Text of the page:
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The holiday season is here, and some of us want to look our best for all the fabulous parties we intend to host and attend. But this isn’t exactly the greatest time to lose weight—demonstrated at my house on Thanksgiving Day as we mowed our way from a bowl of M&M’s through caviar, crackers, and brie, then sat down for the feast, then force-fed ourselves three different kinds of cake, finally ending a couple hours later collapsed in front of the TV, masticating an unmentionably large amount of strawberry licorice before bed. I could not have slept on my stomach last night even for a lower mortgage interest rate.
So, while weight-watching and calorie-counting are not currently priorities, the ever-important “maintaining of the complexion” still ranks very high, at least it does for me. For as bloated or vomity as I might be at any given party, I still aim to glow: I channel all of my obsessive-compulsive behaviors into exfoliating so that when it’s time for holiday pictures, I stand out as the shiniest and healthiest, at least from the neck up.
The other day, home from having coffee with yet another potential love interest, I was feeling itchy on the face as I graded papers, but not really thinking about it as I clawed at myself. I went to the bathroom later, looked in the mirror, and saw white flakes of skin standing up all over my mustache and beard area: white whiskers. I looked like an elderly dog. How long have I been walking around like this? Why hasn’t someone said something? I’ve been exfoliating, yes…this must be the day that lust and gluttony peel off…no wonder there are so many flakes. And I went shopping too, talking to people and making conversation as if nothing was wrong with me. What must these people have thought, like at the grocery store? What about my coffee date? “She’s a pretty girl but her muzzle is graying.” Jesus.
As I picked each piece of dead skin off my face, I was reminded of the only singles mixer I have ever attended: It was at a fancy Phoenix resort in the summer of ’95, when resorts would throw pool parties for the locals because tourists don’t come around when it’s 120 degrees. I was a sweaty beast as usual (having already earned the nickname “Sweaty Betty” from my girlfriends, as in: “She’s a Betty, but she’s sweaty.”) Since I was dripping with perspiration, we decided that my friend Kerry should make the first beer run so that I could stand in the shade and cool down. Lucky for me, I remembered that I had a Kleenex in my purse, so I took it out and dabbed at my face, soaking up the rivulets of sweat.
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Kerry was taking a long time, so after the dabbing I leaned back against a railing and took in all the cute guys. They were checking me out too—I was getting a lot of looks. When Kerry finally got back, carrying two huge plastic cups of beer, she took one look at me and slammed the beers down, grabbed me by the arm and hustled me to a more private spot.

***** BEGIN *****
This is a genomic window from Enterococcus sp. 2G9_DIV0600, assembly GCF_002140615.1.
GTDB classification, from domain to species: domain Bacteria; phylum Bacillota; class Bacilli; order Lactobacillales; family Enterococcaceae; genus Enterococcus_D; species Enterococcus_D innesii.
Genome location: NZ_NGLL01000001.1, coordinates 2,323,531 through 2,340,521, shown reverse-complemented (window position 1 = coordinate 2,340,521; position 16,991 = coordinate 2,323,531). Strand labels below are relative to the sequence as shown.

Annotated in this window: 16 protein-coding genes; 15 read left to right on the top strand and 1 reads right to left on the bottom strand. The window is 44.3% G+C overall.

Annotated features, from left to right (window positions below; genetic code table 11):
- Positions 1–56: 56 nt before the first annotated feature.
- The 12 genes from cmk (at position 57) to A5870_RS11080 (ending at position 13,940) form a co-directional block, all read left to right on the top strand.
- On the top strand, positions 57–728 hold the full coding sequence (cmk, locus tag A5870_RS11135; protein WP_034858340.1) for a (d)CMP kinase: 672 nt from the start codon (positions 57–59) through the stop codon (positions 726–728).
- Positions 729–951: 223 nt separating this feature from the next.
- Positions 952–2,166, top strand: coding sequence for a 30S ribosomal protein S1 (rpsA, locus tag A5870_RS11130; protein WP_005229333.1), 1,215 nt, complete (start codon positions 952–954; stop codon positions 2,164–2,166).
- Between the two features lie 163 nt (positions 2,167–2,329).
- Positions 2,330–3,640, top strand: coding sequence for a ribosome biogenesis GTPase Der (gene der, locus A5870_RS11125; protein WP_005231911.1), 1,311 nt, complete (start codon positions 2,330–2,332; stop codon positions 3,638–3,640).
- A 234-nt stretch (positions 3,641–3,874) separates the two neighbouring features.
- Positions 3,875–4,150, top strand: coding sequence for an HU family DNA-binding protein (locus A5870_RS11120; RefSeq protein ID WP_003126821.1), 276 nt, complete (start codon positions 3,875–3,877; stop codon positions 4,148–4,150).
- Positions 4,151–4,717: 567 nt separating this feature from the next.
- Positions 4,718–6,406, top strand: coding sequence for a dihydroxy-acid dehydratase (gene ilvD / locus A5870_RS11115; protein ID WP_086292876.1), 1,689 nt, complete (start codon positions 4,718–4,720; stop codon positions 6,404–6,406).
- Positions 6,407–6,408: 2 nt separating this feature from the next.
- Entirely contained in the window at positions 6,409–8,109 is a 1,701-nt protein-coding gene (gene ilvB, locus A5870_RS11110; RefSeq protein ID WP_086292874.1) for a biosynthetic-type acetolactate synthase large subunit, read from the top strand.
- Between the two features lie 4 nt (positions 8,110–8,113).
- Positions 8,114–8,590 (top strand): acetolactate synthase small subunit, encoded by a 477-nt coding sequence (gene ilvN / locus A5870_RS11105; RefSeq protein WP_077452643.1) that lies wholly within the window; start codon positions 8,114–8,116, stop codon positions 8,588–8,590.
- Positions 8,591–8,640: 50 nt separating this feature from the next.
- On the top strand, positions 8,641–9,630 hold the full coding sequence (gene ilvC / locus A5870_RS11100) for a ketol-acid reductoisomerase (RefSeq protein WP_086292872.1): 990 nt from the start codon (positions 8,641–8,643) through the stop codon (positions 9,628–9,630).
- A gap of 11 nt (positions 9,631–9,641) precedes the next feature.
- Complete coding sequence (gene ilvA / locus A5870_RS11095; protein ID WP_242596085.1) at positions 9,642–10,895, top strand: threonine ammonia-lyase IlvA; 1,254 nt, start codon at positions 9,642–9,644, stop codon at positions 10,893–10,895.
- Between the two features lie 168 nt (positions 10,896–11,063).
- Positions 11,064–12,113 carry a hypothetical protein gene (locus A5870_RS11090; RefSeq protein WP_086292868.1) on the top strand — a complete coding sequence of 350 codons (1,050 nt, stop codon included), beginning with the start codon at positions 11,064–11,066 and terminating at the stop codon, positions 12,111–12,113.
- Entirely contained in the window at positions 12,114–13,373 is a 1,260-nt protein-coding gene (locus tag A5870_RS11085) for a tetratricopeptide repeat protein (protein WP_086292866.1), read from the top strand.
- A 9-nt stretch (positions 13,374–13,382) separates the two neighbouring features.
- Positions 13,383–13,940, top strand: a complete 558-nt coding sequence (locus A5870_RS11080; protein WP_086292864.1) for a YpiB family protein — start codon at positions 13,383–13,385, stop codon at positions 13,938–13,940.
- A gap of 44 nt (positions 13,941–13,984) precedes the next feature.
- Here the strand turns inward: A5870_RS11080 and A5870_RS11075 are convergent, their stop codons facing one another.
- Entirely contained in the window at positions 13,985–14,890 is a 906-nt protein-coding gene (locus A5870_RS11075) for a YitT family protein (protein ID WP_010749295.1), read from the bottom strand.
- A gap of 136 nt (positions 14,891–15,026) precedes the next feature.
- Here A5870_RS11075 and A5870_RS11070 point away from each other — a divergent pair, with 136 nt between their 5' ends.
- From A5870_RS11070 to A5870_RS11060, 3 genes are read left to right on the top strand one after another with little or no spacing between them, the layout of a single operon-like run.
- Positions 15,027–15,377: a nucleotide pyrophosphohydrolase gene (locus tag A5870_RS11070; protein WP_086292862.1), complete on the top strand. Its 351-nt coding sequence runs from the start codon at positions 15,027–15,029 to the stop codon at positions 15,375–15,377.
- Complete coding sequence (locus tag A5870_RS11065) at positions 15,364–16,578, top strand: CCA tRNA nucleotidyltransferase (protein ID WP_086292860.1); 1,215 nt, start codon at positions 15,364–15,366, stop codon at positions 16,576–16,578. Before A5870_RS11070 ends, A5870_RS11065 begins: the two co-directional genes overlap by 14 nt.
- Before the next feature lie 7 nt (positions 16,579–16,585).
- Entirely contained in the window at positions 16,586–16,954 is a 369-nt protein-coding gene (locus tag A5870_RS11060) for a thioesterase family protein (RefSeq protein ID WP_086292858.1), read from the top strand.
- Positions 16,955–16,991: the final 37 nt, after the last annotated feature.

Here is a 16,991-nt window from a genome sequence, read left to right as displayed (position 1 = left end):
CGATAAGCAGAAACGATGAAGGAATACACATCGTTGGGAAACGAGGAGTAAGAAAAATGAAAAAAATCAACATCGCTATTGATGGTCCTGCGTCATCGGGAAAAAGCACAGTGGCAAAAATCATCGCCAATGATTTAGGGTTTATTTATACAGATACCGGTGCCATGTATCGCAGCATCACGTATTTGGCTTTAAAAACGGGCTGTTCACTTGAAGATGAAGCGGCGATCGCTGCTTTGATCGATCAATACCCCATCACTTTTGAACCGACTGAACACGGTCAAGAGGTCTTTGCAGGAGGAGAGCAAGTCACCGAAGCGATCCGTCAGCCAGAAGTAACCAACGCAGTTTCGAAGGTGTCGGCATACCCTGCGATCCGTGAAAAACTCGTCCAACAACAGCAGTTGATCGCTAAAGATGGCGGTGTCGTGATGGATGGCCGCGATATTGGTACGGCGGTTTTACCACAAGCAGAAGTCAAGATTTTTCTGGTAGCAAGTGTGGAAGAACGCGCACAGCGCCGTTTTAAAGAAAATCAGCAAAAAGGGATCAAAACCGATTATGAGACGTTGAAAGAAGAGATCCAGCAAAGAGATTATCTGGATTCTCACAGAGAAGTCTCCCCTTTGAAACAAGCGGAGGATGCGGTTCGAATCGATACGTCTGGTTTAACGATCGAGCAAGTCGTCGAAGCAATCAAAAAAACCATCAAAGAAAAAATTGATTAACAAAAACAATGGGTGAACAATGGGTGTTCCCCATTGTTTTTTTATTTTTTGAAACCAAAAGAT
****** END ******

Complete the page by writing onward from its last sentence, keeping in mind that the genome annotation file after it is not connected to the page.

“What do you have all over your face!?” she said, picking at me.
“I don’t know,” I said. “I just wiped off with a Kleenex.”
“Well you’re wearing it, man. Look,” Kerry said, whipping out her compact mirror and holding it up. There I was, bits and pieces of Kleenex all over my neck and face and forehead, plastered on with sweat. I wondered what all the cute guys had been thinking as I stood there, gazing at them with my bedroom eyes, posing in my tight sundress, smiling through my shredded veil of Kleenex. Kerry cleaned me up, but it was too late—no guys wanted to talk to Sweaty Betty.
There was one other time when my face let me down at the most inopportune time ever. I was having acne problems in grad school, so a doctor had prescribed some pretty strong cream. It made the skin on my face very dry and tight. While I did not have a boyfriend at the time, I was always gunning for a fellow classmate named Danny, who was cute and sexy because all Dannys are. Sometimes he would let me stay the night in his apartment, but he’d never want to pass second. Of course he was in love with another girl.
I remember these as very frustrating times.
Anyway, the last night I stayed over at Danny’s place, I didn’t have my moisturizer (as usual), so we just finally fell asleep after a long kiss-fest…much to my chagrin. We stayed in bed and talked face to face the next morning, with me telling him again why we belonged together even though we never even took our clothes off. Can you believe that?
After our talk, I got up and went to the bathroom, where there hung a small mirror, big enough only to see your face and nothing else. I looked into it and saw that once again my muzzle was covered in flakes of white skin, but this time I had bled too. I looked like a hyena having just lifted her face from a bloody carcass. My skin was peeling off everywhere that Danny’s scruffy face had rubbed it when we kissed for all that time the night before, and blood had crusted over the abrasions.
I panicked, realizing that Danny had just stared at me looking this way for at least an hour…without saying anything. He must think I’m some kind of molting leper. How unattractive! Oh my God, what to do, what to do?
I left the bathroom, turned down the hallway away from Danny’s bedroom and towards the front door. I rushed out without saying goodbye, one of the only times I seemed to have the upper hand in this relationship that I had created in my mind, my two minutes of I’m done with you! glory in the two years of never even having him in the first place. Layers of fraud and treachery peeled off my face in sheets and flags that waved a bloody and permanent goodbye to Danny.
The Bearded Lady, exposed.